Monday, December 16, 2013

Model Economics

In science, a theory is abandoned or substantially modified if it does not concur with the emerging facts, fails to predict important events, or is contradicted by experiments. That, alas, does not seem to apply to economic theories.

Capitalism has experienced the second largest economic crisis in history, after the great depression of the 1930s. You would think, wouldn’t you, that those high priests of economics would now be contrite, admit that their models of the market and human behaviour are wrong, or at least are in need of serious modification. Not a bit of it, they just carry on regardless, as if the crash never happened.

Economics undergraduates at the University of Manchester are so disappointed with their courses that they have formed a “post-crash Society”, and have established links with other universities, with the aim of forcing academics to explore other economic models outside the free-market brand that dominates their economics courses. The students are critical, rightly, that their courses have failed to explain the causes of the crash, and why the models failed to predict it.

 The word ‘free’ in free-market or free enterprise  is a misnomer.  The state came to the rescue of the too-big-to-fail banks to the tune of hundreds of billions of pounds, only to see millions of that money paid in bonuses to the very architects of the crisis in the first place. Governments then had to cut their spending through austerity programmes that affect almost everyone, apart, that is, from those who caused the crash in the first place. The hardships and the misery of such cuts are particularly felt by the working poor, the disabled, and the vulnerable. As for the word ‘neo-liberal’, all it means is giving the super-rich the liberty to exploit people and to pay them poverty wages.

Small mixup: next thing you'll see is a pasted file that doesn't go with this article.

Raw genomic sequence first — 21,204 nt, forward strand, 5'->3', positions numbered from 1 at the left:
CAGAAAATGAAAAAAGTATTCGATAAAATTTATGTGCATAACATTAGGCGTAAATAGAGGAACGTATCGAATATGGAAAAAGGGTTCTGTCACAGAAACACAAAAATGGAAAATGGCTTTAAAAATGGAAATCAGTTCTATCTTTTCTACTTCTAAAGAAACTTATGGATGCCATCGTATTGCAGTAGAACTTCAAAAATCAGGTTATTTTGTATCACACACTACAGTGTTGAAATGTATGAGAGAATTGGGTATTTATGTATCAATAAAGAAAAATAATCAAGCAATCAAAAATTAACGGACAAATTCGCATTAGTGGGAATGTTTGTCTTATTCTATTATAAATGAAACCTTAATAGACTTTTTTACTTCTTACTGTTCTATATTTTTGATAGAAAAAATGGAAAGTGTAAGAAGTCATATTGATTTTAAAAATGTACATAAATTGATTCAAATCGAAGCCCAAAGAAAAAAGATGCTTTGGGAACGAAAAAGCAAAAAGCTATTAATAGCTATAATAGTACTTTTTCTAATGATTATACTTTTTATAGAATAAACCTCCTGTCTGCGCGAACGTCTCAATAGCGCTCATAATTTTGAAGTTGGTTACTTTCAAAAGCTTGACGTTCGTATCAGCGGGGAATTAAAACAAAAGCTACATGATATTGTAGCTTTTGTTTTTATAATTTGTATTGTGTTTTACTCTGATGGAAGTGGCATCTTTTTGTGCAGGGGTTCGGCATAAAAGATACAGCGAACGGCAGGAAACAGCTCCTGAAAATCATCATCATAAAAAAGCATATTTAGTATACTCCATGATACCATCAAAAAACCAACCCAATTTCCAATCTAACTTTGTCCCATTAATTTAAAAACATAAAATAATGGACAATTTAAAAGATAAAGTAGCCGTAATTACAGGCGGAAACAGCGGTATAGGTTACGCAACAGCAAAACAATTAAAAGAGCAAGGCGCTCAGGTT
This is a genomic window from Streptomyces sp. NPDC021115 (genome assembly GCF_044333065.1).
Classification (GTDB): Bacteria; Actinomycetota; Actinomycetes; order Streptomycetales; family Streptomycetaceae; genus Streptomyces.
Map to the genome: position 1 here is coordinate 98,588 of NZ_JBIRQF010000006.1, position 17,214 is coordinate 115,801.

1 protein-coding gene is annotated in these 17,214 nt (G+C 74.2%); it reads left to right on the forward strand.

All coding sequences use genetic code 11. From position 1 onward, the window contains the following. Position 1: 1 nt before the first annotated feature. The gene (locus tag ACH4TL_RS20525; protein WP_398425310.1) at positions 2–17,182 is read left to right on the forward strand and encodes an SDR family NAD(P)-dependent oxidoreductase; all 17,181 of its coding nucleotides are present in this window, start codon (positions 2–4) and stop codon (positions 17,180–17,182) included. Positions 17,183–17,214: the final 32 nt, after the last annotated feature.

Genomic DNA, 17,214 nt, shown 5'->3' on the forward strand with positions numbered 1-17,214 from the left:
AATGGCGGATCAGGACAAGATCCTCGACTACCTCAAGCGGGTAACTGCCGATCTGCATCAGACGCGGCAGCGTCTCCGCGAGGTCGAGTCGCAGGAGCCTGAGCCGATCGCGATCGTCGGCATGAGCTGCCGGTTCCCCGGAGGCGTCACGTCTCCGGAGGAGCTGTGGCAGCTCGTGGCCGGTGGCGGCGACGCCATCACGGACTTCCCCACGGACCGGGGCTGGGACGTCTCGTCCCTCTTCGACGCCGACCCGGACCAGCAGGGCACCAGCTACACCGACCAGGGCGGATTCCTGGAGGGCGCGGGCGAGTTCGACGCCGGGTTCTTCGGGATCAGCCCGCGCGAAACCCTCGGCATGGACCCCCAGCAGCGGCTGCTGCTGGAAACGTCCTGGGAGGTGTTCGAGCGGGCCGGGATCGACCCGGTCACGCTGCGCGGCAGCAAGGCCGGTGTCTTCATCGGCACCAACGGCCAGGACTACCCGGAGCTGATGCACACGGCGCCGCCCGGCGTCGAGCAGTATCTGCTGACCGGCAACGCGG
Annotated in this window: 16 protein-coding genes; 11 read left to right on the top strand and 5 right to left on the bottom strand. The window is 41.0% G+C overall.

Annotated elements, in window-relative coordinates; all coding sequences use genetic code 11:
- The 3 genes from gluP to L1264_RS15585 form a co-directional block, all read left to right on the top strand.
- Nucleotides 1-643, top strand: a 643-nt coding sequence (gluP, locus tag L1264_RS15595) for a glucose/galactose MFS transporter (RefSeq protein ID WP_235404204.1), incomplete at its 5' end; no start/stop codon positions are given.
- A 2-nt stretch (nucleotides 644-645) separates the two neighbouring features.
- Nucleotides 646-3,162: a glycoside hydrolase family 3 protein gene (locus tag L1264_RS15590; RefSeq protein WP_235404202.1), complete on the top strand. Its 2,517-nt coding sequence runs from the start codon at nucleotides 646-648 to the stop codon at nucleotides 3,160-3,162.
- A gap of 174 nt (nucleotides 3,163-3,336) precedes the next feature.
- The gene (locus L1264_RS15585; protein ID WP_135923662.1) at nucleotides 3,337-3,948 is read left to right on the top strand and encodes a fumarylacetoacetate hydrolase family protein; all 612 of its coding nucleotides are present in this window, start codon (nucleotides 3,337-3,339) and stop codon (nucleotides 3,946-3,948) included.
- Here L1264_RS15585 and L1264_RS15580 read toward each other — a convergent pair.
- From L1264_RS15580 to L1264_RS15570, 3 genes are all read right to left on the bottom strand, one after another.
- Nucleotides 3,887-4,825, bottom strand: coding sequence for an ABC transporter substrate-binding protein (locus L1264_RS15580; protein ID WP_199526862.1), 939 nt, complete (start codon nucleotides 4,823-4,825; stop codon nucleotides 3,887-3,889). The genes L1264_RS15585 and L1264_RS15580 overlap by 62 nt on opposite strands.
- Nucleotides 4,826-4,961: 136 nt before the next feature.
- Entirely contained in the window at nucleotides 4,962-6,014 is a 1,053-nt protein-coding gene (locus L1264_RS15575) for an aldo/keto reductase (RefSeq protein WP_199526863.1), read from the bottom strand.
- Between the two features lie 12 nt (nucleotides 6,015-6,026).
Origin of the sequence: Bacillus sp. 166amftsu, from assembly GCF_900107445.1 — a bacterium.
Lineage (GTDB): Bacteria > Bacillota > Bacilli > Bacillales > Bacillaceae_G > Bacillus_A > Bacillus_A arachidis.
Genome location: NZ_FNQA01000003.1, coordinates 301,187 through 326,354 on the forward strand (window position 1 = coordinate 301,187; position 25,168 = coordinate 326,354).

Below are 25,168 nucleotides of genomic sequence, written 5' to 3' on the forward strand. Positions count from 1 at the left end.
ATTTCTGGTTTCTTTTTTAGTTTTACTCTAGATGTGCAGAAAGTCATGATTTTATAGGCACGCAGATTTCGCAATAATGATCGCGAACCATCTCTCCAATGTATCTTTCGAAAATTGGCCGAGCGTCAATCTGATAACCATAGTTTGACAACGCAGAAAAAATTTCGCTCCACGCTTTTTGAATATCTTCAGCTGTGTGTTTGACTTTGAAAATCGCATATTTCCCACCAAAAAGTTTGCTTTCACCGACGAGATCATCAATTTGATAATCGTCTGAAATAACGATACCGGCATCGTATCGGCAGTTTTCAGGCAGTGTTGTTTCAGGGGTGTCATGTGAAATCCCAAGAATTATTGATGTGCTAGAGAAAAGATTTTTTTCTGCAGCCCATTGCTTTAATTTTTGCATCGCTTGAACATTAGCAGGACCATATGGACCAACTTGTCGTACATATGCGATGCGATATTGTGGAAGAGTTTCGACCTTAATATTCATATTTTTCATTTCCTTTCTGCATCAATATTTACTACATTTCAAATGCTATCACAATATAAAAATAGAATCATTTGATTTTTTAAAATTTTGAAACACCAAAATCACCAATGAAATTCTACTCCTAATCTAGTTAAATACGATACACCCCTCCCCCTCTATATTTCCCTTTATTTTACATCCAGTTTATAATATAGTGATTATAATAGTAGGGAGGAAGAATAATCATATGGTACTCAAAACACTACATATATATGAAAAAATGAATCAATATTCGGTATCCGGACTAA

Oblivious to the real world, Ha-Joon Chang, a Cambridge University economist, in his book ‘23 Things They Don’t Tell You about Capitalism’, emphasizes his enthusiastic support of capitalism, and frames his criticism of the free-market model with these words:
“Being critical of free-market ideology is not the same as being against capitalism. Despite its problems and limitations, I believe that capitalism is still the best economic system that humanity has invented. My criticism is of a particular version of capitalism that has dominated the world in the last three decades, that is, free-market capitalism. This is not the only way to run capitalism, and certainly not the best, as the record of the last three decades shows.”

Noam Chomsky, in an interview reported in Truthout answers:
“The basic explanation is the usual one. It is all working quite well for the rich and powerful. In the US, for example, tens of millions are unemployed, unknown millions have dropped out of the workforce in despair, and incomes as well as conditions of life have largely stagnated or declined. But the big banks, which were responsible for the latest crisis, are bigger and richer than ever, corporate profits are breaking records, wealth beyond the dreams of avarice is accumulating among those who count, labor is severely weakened by union busting and “growing worker insecurity,” … So what is there to complain about?”

The free-market or neo-liberalism is not a broken model of capitalism - it is capitalism. As long as economists support capitalism they will continue to be required to create explanations and apologies for its failures without fundamentally questioning it.

Adapted from here

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